The Norwegian foreign ministry has announced that it has begun training aspiring diplomats in True Norwegian Black Metal (TNBM), as the musical genre increasingly becomes a cornerstone of Norwegian culture.
A high number of enquiries about the phenomenon have reportedly been pouring into the ministry; not least since one of the style’s most prominent bands, Dimmu Borgir, took to the stage in Oslo recently with a full orchestra, a choir, and an audience of 3,500, gaining widespread media attention across the world.
Speaking to newspaper Dagens Naeringsliv, Kjersti Sommerset, head of the foreign ministry’s centre for excellence, said, “We now have 106 foreign service missions and they get many enquiries from people who want information about Norwegian black metal as a phenomenon. In the training programme, we have a large cultural programme in order to give the trainees a good understanding of Norwegian culture and the cultural industry.” Black metal “is clearly a part of this,” she added.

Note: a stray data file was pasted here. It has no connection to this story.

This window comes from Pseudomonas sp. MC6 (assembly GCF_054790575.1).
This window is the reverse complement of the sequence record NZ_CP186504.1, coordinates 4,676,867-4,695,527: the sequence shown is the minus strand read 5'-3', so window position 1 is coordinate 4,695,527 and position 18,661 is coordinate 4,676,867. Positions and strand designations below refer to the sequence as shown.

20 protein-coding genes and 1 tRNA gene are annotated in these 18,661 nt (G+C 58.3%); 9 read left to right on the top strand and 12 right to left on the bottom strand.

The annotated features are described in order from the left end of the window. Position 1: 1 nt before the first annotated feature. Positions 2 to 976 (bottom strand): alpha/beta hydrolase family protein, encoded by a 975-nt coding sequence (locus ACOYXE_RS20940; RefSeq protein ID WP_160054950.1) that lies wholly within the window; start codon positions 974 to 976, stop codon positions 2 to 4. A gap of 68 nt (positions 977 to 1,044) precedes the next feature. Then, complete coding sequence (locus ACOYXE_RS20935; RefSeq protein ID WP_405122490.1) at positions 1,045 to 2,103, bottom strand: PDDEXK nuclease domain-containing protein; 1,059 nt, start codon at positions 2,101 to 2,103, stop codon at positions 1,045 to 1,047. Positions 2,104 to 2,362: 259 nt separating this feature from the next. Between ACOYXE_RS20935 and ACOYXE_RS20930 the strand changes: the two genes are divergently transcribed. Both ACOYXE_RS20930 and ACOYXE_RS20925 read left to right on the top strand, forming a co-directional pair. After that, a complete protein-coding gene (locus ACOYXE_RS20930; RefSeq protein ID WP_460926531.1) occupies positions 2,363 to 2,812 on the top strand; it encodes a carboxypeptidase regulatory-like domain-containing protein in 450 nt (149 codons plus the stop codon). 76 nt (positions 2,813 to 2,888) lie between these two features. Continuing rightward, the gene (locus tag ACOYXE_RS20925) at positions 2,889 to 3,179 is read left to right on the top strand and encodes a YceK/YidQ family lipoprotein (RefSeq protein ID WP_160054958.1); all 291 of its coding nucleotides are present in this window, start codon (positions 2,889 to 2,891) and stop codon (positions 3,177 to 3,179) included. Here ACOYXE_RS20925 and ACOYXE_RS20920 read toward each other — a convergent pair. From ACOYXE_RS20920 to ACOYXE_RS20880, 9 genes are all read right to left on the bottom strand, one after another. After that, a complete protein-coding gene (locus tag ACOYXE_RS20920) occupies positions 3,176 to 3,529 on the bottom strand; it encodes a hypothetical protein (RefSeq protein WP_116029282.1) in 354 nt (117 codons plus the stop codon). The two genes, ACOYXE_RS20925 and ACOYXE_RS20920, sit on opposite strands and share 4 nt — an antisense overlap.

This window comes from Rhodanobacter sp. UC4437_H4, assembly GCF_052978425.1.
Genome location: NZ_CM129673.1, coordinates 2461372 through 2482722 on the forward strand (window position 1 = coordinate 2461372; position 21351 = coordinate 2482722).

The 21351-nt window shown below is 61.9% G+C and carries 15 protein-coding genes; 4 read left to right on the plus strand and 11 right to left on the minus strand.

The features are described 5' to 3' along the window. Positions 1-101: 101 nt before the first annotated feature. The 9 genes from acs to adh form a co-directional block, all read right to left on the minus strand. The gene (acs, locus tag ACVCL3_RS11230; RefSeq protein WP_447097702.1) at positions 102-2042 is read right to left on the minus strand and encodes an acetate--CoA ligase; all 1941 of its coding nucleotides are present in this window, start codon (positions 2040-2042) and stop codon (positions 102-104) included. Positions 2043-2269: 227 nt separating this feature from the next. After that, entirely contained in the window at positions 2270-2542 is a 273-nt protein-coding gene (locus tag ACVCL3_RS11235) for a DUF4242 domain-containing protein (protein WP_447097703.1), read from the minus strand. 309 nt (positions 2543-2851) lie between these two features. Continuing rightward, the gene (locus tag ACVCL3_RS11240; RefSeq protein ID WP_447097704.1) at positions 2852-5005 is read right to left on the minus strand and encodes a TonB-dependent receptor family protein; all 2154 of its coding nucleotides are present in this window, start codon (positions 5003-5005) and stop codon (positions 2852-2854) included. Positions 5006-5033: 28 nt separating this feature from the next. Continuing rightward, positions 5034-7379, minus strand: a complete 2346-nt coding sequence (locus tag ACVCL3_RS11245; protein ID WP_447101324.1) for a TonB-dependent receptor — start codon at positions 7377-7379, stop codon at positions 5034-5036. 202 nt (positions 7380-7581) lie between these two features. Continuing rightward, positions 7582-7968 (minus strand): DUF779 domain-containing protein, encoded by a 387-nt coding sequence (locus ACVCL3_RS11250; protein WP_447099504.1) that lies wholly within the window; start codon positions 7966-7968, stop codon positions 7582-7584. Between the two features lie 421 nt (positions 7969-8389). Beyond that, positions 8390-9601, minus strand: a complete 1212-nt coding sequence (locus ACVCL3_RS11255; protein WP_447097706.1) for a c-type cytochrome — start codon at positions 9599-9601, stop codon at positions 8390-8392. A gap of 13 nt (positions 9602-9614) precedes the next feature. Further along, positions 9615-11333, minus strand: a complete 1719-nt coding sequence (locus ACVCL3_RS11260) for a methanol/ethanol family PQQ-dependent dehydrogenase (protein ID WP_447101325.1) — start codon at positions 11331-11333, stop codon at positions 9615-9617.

Havard Rem, the author of Innfodteskrik [Native Calls], a leading book on TNBM, applauded the ministry’s efforts, claiming that, “For people under 40, it is this that they connect to Norway.” He added that, “even if one does not like the music, it quickly becomes a topic for discussion.”
Rem also talked about the dark period in the history of black metal when a number of violent incidents, such as murders and church-burnings, flung the genre into the spotlight in the 1990s.
“You have to realise that this is the history, but it was 20 years ago and, today, Norwegian bands are acceptable,” Rem told Dagens Naeringsliv. He added that such issues are not relevant to TNBM today, pointing out that, “one can talk about Norwegian salmon without talking about salmon lice, and Ibsen was seen as destructive in his day.”